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  • Gloria Anzaldúa and the Problem of Violence against Women
  • John Kaiser Ortiz

“It seems like one of my functions is to go in and out of various worlds.”

—Gloria Anzaldúa (2009, 105)

In Interviews/Entrevistas, Gloria Anzaldúa relates the story of her brother who had returned “half dead and unrecognizable” from Vietnam, weighing “only 87 pounds,” after ending up “in the bottom of a foxhole,” where he was drowning in the blood of his fellow platoon members, “which is what saved him” (Anzaldúa 2000, 44). As an example of Anzaldúa’s sense that philosophical dialogue carries with it possibilities of conf lict mediation, this war story stretches the familiar claim in Borderlands/La Frontera that “the U.S.-Mexican border es una herida abierta [is an open wound] where the Third World grates against the first and bleeds” (Anzaldúa 1999, 25). Of significance here is not only the disturbing idea that this moral hemorrhaging promises to save both nations and their relationship, even though Anzaldúa’s notion that moral crises bleed onto and into still other problems clearly approximates a sorely lacking critique of the extreme violence marring life in and between the United States and Mexico. More importantly, the act of retelling someone else’s survival of traumatic experience intimates a way of publicly raising problems of violence in terms that expressly engage the issue of how such conf licts might be tackled. [End Page 195]

Anzaldúa’s reiteration of her brother’s uncommon survival in warfare calls attention to her abiding concerns with how one is humanized by thinking, talking, and writing about moral crises. Attending philosophically to the problem of violence against women in particular, Anzaldúa’s thought shows us how the ways in which we discuss the trauma or human rights abuses of others discloses our proximity and also distance (and so our relevance) to these issues, thereby showing us how we might act in terms of getting closer to these issues in order to effectively challenge them. I argue that Anzaldúa’s thought maps out a moral geography that identifies key moments where a normative view of how to address violence begins to appear.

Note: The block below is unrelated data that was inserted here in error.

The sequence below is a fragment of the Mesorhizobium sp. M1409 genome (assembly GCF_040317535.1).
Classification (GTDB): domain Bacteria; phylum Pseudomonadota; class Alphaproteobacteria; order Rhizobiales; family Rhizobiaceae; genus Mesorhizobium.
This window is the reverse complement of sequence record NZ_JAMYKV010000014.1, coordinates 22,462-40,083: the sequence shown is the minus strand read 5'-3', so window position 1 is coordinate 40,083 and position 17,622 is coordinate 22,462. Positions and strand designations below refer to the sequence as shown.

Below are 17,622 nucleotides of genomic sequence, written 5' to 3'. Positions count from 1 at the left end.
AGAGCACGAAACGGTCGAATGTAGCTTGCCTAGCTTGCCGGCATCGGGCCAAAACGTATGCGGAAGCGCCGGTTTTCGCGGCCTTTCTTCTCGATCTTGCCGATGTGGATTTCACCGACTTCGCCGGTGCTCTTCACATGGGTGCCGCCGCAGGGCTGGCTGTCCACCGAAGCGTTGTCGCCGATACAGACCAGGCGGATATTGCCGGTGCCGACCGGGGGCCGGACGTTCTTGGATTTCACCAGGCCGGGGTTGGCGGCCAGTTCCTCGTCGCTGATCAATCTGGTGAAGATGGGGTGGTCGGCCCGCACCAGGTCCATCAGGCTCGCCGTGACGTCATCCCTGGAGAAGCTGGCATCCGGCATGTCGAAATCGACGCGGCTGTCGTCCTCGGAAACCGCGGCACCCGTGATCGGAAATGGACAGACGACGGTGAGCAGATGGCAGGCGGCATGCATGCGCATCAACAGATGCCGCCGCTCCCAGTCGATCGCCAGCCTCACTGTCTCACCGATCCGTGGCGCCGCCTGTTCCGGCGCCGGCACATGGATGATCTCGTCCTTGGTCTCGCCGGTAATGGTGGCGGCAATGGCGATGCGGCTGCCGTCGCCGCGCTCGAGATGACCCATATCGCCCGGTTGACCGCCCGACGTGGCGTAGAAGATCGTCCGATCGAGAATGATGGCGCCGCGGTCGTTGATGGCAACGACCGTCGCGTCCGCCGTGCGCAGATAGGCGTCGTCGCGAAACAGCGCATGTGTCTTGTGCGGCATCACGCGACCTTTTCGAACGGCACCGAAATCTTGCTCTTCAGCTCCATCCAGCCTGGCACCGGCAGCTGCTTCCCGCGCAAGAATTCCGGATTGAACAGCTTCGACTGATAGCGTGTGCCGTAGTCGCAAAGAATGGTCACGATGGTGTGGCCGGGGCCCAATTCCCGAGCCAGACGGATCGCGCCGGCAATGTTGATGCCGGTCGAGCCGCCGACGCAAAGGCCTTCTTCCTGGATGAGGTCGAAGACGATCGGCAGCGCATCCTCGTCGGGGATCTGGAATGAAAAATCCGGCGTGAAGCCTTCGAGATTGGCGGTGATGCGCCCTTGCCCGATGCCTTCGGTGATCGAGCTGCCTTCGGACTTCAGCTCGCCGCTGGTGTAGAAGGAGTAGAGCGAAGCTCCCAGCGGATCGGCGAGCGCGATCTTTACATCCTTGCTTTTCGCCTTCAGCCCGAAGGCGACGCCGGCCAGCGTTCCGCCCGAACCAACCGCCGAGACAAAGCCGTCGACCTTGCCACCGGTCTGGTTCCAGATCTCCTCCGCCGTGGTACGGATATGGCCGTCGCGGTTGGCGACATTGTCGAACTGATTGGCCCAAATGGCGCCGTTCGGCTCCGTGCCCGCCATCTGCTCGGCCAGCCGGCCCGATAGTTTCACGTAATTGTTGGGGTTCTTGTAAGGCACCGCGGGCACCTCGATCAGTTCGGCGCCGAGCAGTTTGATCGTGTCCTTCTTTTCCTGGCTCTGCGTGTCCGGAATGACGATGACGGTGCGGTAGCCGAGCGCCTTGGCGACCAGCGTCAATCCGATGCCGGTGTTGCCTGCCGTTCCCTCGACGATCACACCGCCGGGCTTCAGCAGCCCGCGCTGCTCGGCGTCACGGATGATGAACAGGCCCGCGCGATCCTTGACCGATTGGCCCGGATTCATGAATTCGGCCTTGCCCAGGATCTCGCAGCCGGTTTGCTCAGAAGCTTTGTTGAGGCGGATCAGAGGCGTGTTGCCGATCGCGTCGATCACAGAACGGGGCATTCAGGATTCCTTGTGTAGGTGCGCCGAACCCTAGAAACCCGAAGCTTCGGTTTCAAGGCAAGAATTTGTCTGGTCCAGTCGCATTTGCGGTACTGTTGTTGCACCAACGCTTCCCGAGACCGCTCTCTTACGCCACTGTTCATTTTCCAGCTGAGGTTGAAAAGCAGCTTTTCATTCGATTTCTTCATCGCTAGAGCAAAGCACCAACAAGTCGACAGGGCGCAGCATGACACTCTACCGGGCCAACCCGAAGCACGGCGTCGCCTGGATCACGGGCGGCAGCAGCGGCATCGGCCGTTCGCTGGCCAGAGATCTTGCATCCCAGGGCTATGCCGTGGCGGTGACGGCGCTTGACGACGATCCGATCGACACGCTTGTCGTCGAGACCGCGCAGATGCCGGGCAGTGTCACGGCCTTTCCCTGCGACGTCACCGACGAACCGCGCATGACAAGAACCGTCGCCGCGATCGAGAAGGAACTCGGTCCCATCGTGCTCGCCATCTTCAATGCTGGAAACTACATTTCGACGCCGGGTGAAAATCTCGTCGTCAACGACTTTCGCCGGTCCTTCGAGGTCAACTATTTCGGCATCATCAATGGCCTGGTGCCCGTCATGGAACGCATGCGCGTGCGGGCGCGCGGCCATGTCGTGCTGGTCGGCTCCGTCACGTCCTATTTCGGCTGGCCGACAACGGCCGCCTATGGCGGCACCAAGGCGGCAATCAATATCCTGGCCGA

I draw on Anzaldúa to argue for what I call a normative view of philosophical practice as conflict mediation. By this I mean a mapping of moral conflict that normatively gestures toward practical ways of ending the many forms of violence faced by women on the border. The philosophical challenge in mediating violence is to stretch our thinking about and acting upon (through talking about and writing on) the ways in which given forms of violence relate visibly and directly to other moral crises, especially in terms of our own personal witness. But acts intended to mediate violence produce the realization that in order to staunch any one form or instance of violence one must also draw real, felt, and personal connections to these and all other existing forms of violence (often at the same time). This essay attempts to delineate my own sense of how philosophy serves to mediate conflict when seen next to Anzaldúa’s model for what it means to write and talk about violence, moral crises, and human rights abuses. That my own spiritual activism leads me to think of Anzaldúa’s writings and interviews as theorizing models of peacemaking and healing explains why I invoke metaphors of bleeding and bruising throughout this essay. References to bleeding and bruising should be seen as an attempt to visualize and dramatize my own personal relation to the realities of femicide and other human rights abuses along the U.S.-Mexico border. Mapping out moral conflict in this distinctly Anzaldúan sense means seeing the diverse persons and places who share this planet together as members of equal standing in terms of both a shared geography and a collective normative cartography.

Importantly, my approach to philosophical dialogue as conflict mediation resolves what I call the problem of distance. The problem of distance refers to the problem of motivating others to care about and act upon violence suffered by people who live in parts of...


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pp. 195-213
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